Army Spc. Brian R. Bowman
24, of Crawfordsville, Ind.; assigned to the 1st Battalion, 12th Infantry Regiment, 4th Brigade Combat Team, 4th Infantry Division, Fort Carson, Colo.; died Jan. 3 in Ashoque, Afghanistan, from wounds sustained when insurgents attacked their unit with multiple improvised explosive devices and small-arms fire.
(Taken from www.jconline.com of Jan. 13, 2010) CRAWFORDSVILLE -- Carol Walters sat in a wheelchair Tuesday passing out small U.S. flags to people leaving Woodland Heights Christian Church.
A church member, Walters was volunteering at the visitation for Army Spc. Brian R. Bowman, 24, who died Jan. 3 in Afghanistan.
She urged people to take a flag if they intended to stand along the funeral procession route this morning.
"Brian was a loving Christian man. He always had a smile on his face," Walters said.
Navy veteran Claude Johnson estimated that more than 1,000 people will line the procession route. He is the veterans service officer for Montgomery County.
"I ran an ad in the paper urging people to show up with flags along the route," he said. "Brian deserves it. He was one of us."
Bowman, a combat medic, and two fellow soldiers were killed when their unit came under attack by improvised explosives and small-arms fire. All of the soldiers were from Fort Carson, Colo.
Bowman grew up in Waveland and graduated from Southmont High School in 2004. He is the first Montgomery County resident to be killed in the line of duty during Operation Enduring Freedom.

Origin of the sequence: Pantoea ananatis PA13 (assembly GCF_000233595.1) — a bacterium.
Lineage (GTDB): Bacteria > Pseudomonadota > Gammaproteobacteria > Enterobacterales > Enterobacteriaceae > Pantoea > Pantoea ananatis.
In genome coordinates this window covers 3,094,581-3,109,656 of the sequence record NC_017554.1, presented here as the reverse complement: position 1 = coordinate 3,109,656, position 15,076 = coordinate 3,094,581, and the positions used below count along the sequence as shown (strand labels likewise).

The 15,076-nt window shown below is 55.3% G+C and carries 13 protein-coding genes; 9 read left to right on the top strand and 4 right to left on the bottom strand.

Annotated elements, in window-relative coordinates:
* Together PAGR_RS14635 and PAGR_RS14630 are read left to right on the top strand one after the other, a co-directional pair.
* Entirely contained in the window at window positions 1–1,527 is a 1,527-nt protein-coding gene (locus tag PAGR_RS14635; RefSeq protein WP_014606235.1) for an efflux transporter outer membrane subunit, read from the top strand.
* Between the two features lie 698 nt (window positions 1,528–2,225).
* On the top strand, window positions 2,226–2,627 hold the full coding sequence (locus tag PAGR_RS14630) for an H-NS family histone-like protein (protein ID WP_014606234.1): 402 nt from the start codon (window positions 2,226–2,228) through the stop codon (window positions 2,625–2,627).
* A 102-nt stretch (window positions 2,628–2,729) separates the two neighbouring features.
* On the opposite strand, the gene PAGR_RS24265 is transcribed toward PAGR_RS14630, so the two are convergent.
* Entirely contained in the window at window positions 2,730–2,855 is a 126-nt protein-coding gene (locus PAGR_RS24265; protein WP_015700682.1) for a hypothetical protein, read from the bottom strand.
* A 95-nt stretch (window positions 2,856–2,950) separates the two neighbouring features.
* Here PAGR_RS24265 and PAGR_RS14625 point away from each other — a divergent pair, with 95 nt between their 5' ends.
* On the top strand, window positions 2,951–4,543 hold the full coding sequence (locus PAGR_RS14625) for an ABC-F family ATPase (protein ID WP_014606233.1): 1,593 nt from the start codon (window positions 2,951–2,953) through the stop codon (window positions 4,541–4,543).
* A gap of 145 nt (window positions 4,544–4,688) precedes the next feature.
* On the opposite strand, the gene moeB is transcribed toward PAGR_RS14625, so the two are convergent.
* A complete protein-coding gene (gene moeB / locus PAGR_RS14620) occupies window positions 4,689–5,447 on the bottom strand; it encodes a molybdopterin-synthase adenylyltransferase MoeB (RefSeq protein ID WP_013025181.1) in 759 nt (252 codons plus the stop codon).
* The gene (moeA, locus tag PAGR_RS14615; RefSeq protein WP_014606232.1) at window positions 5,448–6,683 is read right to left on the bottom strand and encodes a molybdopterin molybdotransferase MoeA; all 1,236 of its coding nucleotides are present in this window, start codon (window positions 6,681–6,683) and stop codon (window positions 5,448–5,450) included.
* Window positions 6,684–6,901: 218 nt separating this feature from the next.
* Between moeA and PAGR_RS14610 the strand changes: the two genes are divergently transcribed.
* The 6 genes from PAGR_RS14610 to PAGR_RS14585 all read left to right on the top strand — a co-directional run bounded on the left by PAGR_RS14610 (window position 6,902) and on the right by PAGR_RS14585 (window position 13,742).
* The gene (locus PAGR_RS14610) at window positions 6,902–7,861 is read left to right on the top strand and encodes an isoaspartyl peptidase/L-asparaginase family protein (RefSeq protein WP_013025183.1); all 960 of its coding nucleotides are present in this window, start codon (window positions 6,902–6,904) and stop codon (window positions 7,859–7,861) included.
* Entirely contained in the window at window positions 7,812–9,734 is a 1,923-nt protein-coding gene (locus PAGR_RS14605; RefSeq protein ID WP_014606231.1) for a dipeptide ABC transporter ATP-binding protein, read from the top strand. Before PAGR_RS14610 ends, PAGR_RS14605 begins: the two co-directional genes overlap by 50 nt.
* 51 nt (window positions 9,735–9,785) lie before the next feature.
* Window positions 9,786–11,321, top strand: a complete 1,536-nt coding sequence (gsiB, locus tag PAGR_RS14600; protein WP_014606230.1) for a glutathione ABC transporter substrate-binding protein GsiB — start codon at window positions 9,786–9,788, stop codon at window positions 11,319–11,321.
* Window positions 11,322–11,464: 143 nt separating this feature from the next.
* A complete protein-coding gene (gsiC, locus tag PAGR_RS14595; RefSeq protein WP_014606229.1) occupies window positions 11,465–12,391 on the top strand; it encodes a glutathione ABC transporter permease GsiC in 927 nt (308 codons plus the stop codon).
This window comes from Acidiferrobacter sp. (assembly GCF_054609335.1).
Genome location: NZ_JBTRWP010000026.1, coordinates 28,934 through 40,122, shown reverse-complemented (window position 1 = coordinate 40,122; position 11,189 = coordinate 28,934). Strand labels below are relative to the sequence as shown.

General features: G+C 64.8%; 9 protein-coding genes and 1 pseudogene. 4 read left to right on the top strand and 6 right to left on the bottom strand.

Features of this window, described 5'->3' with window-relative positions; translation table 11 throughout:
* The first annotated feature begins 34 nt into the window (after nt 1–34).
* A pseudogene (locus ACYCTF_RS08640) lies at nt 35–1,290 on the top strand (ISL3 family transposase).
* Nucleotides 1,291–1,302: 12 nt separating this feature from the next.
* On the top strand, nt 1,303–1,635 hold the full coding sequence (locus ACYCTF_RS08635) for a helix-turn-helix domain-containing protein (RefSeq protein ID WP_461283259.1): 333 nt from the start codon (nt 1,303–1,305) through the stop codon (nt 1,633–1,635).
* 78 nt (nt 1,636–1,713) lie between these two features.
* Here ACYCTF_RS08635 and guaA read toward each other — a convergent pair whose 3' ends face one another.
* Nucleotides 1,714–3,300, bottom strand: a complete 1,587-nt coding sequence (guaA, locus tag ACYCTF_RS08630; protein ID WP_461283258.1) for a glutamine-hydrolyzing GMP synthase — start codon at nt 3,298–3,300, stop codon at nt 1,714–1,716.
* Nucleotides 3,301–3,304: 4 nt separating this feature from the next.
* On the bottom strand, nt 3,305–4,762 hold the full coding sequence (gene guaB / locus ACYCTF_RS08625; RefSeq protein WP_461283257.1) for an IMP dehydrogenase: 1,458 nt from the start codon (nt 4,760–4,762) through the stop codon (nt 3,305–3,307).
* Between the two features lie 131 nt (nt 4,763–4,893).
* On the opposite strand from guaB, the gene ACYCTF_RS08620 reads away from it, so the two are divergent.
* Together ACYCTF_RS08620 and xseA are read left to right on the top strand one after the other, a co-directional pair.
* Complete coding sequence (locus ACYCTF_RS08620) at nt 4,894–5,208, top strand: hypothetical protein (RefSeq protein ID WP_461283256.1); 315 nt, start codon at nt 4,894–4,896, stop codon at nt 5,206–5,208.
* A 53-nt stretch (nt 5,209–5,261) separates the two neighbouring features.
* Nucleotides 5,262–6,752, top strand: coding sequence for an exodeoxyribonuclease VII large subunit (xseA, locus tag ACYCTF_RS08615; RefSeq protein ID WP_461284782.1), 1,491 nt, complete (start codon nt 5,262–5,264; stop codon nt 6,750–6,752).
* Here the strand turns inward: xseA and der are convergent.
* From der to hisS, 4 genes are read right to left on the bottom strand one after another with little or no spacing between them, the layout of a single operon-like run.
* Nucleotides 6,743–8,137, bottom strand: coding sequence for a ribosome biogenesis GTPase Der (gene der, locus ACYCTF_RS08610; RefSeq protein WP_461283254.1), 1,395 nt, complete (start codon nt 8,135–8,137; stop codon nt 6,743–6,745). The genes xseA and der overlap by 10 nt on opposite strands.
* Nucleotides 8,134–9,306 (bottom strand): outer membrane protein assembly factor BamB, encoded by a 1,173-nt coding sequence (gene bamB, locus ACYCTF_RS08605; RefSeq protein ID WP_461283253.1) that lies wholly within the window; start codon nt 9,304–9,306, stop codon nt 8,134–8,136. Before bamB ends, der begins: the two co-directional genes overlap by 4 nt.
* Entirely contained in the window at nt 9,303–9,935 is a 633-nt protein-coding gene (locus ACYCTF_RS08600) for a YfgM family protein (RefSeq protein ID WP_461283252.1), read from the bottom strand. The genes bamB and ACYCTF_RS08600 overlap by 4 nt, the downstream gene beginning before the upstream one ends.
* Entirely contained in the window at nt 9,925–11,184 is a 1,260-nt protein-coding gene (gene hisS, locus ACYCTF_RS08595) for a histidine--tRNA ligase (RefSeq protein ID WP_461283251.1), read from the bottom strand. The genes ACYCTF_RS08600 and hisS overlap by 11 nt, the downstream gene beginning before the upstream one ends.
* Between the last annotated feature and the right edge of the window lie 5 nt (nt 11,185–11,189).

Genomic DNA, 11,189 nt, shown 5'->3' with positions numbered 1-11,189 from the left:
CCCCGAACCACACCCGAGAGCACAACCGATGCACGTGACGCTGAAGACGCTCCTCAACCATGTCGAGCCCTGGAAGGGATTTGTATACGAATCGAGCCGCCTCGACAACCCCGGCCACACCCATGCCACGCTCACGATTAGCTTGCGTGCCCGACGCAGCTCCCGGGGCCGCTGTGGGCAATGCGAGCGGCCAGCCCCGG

He was married in 2006 to Casie Carter Bowman.
Flags are flying at half-staff at local government buildings, schools, businesses and residences.
At Arthur's Cafe, across from the county courthouse, Corey Stokes, 23, and Elizabeth Hoeferle, 24, talked about Bowman. Both are Southmont graduates.
"My best friend's husband is in the Army and has been to Iraq twice and once to Afghanistan," Hoeferle said.
"I'm definitely going to stand on the side of the road with my friend.
"I graduated a year before Brian, so I didn't know him real well, but I knew he was a nice guy."
Stokes, who graduated a year after Bowman, said his job will prevent him from attending the funeral or observing the procession.
"We used to talk a lot during lunch," he said of his high school days. "Brian's lunch table was close to mine.
"He was a very friendly guy."
Pastor Tony Thomas said more than 500 people paid their respects Tuesday during the visitation in the Family Life Center at Woodland Heights Christian Church.
Thomas said he can hardly believe that Bowman has died.
"Brian was just here the week before Thanksgiving on R&R," rest and relaxation, he said.
He said four buses have been chartered to take people to the small Waveland Presbyterian Cemetery, which has room for 235 people and limited parking.
Thomas said only people in the buses and church vans will be allowed to go to the cemetery. He said police in Waveland will turn back others in the funeral procession.
The church sanctuary holds 200; 500 more can be seated in the Family Life Center to watch a live video feed of the funeral service.
Thomas said Bowman's family will be presented with medals for the fallensoldier, including the Bronze Star and Purple Heart. The pastor said Maj. Gen. Donald Campbell of Fort Knox, Ky., will speak and make the presentations.